U.S., U.K. Authorities Go After Alleged Cybercrime Operation

Authorities in the U.S. and U.K. charged or arrested more than 100 people in relation to an alleged multi-million dollar cyber scam to steal bank account information and pilfer people's money.

Between May 2009 and last month, at least $3 million was taken from U.S. accounts, U.S prosecutors said, according to the Wall Street Journal.

In London, U.K. authorities arrested 19 people in relation to the alleged theft of at least £6 million ($9.5 million) from British accounts. U.S. officials say the two investigations are related.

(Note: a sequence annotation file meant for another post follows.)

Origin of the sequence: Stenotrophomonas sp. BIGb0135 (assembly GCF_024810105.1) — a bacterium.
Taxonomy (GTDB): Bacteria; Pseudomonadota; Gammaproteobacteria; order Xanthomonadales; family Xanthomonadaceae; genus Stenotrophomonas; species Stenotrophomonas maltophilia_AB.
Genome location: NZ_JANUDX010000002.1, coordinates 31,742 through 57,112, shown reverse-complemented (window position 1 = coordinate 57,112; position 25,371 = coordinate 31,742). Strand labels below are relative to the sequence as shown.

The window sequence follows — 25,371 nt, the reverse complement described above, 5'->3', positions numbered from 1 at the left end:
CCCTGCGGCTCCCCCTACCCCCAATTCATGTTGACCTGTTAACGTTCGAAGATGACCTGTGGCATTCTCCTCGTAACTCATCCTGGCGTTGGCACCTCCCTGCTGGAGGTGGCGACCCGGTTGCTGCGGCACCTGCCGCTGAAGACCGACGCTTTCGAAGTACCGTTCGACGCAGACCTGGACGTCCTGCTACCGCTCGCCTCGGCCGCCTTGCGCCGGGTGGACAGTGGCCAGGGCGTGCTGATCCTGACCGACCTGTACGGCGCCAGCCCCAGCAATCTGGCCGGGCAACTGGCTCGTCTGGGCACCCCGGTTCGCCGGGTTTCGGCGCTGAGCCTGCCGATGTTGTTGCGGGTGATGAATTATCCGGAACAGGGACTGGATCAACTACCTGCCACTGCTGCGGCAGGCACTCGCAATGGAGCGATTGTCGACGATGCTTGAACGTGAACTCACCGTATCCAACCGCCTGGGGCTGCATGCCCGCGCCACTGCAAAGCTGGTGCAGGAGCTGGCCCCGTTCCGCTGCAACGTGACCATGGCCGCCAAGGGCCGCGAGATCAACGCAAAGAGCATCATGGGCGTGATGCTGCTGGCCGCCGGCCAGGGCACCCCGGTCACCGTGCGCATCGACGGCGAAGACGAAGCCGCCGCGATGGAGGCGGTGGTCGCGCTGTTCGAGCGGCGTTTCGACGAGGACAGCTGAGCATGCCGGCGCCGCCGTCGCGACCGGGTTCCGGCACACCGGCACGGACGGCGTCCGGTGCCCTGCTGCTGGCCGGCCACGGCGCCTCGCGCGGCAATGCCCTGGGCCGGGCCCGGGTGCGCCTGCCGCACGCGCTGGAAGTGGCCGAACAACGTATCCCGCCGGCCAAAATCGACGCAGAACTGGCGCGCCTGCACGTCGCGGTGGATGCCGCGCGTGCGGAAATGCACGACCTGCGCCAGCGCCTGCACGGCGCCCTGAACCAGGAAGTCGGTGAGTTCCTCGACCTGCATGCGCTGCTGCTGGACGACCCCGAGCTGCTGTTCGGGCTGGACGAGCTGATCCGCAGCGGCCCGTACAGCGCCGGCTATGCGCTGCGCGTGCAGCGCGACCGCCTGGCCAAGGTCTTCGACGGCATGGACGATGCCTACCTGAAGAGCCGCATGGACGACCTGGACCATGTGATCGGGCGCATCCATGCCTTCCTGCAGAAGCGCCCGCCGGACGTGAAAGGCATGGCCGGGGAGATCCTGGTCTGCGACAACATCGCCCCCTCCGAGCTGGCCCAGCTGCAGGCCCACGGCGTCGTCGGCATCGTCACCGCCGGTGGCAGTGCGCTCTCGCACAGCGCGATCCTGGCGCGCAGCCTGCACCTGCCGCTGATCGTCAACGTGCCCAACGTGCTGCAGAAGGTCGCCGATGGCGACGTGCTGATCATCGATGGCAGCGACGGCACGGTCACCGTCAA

Prosecutors say that hackers designed malicious software and hid it in an e-mail. When unwitting users opened the e-mail, the virus would monitor computer activity to get user names and passwords.

The hackers then used this data to move money from the victims' bank accounts into accounts held by so-called mules, who agreed to launder the money, prosecutors say.

The alleged scam hit five banks, including JP Morgan Chase (JPM) and Ally Financial, as well as dozens of individuals and companies.


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